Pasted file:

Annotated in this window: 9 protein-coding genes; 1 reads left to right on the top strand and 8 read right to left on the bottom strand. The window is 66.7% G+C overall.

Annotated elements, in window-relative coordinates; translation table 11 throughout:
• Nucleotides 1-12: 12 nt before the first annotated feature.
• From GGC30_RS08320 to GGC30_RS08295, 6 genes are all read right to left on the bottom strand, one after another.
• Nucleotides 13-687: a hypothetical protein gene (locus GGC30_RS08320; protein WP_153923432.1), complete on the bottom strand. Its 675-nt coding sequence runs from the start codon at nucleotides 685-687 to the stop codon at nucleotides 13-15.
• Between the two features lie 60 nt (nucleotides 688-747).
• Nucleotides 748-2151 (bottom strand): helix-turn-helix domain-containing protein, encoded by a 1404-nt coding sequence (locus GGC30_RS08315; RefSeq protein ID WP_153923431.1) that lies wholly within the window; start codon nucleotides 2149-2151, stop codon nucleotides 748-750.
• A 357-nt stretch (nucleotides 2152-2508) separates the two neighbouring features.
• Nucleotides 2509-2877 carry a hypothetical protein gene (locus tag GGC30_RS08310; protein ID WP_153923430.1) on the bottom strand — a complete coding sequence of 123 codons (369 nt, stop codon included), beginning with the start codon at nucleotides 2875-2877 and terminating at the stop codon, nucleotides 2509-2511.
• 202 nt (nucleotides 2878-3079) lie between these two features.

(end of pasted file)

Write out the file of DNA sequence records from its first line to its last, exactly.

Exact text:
Annotated in this window: 9 protein-coding genes; 1 reads left to right on the top strand and 8 read right to left on the bottom strand. The window is 66.7% G+C overall.

Annotated elements, in window-relative coordinates; translation table 11 throughout:
• Nucleotides 1-12: 12 nt before the first annotated feature.
• From GGC30_RS08320 to GGC30_RS08295, 6 genes are all read right to left on the bottom strand, one after another.
• Nucleotides 13-687: a hypothetical protein gene (locus GGC30_RS08320; protein WP_153923432.1), complete on the bottom strand. Its 675-nt coding sequence runs from the start codon at nucleotides 685-687 to the stop codon at nucleotides 13-15.
• Between the two features lie 60 nt (nucleotides 688-747).
• Nucleotides 748-2151 (bottom strand): helix-turn-helix domain-containing protein, encoded by a 1404-nt coding sequence (locus GGC30_RS08315; RefSeq protein ID WP_153923431.1) that lies wholly within the window; start codon nucleotides 2149-2151, stop codon nucleotides 748-750.
• A 357-nt stretch (nucleotides 2152-2508) separates the two neighbouring features.
• Nucleotides 2509-2877 carry a hypothetical protein gene (locus tag GGC30_RS08310; protein ID WP_153923430.1) on the bottom strand — a complete coding sequence of 123 codons (369 nt, stop codon included), beginning with the start codon at nucleotides 2875-2877 and terminating at the stop codon, nucleotides 2509-2511.
• 202 nt (nucleotides 2878-3079) lie between these two features.